Sunday, December 02, 2007

Eating Not So Well In Cockeysville

The heavily fried pasteles

I had been hearing rumors about a new Latin market called La Favorita in Cockeysville for some time. Even though I live in the area, my usual path of travel doesn't take me to that part of Cockeysville so I hardly venture there. Anna (of the Library fame not of Mexico fame) recently told me that there was also a new restaurant a couple of doors down and I knew I had to check it out.

I try to favor and patronize small, independent restaurants. It's important to me to support the local businesses and Maria de Los Angeles is definitely small and local. The interior is typical "I've only got a microscopic buget so let's see what we can do" kind of decor. It's just a bunch of stuff gathered together. Nothing matches but there's a large jukebox and television running Univision non-stop.

Unlike what Anna had thought, it's not a "Mexican restaurant" but rather an El Salvadorean restaurant. The menu is simple and basic and the cooking is, well, home-y. Home-y as in the food was like your hapless uncle cooked it kind of home-y and not of the "this reminds me of grandma's cooking" kind.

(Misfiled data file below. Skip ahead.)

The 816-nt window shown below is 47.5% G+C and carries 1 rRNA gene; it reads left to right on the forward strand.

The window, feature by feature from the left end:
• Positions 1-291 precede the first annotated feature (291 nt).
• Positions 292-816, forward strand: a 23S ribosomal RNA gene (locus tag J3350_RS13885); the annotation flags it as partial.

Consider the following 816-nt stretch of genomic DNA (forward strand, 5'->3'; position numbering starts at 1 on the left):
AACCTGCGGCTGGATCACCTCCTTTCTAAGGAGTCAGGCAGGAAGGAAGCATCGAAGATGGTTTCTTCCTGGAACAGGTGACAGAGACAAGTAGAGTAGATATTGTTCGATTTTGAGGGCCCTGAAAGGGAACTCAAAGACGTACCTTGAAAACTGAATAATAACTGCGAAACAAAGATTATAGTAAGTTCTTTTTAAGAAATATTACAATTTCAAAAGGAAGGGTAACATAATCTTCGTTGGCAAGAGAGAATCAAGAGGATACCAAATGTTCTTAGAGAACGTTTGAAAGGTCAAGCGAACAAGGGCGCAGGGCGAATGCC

For my meal, I ordered the pastele which is something I thought was Puerto Rican in origin but is sort of an empanada kind of creation but instead of using masa as the "breading", it uses ground plantains. The Puerto Rican version is steamed in banana leaves while this version is deep fried and served with a tangy cabbage salad. All in all, it's kinda salty and not very well executed. It was definitely fried with a heavy hand.

More heavily fried pork chops. A shame.

Being unfamiliar with El Salvadorean food, I admit that I went for the "safe" item by ordering the fried pork chops. I mean, I like pork and I like stuff that's fried. Pretty safe stuff, I thought.

Unfortunately, I was wrong. It's been a long time since I've been dissatisfied with a fried pork chop but this was definitely one of them. Again, the chops were fried with a heavy hand. Seems to me that these were the same thin cut, cheap chops one finds at the local Shoppers Food Warehouse for sixteen cents a pound. Small and fried to a crisp and just a bit more than salty, they were served with liquid-y beans, perfunctory rice and corn tortillas. Actually, the tortillas were the highlight of the meal, they were pretty darn good.

Maria de Los Angeles
558 Cranbrook Road
Cockeysville, MD 21030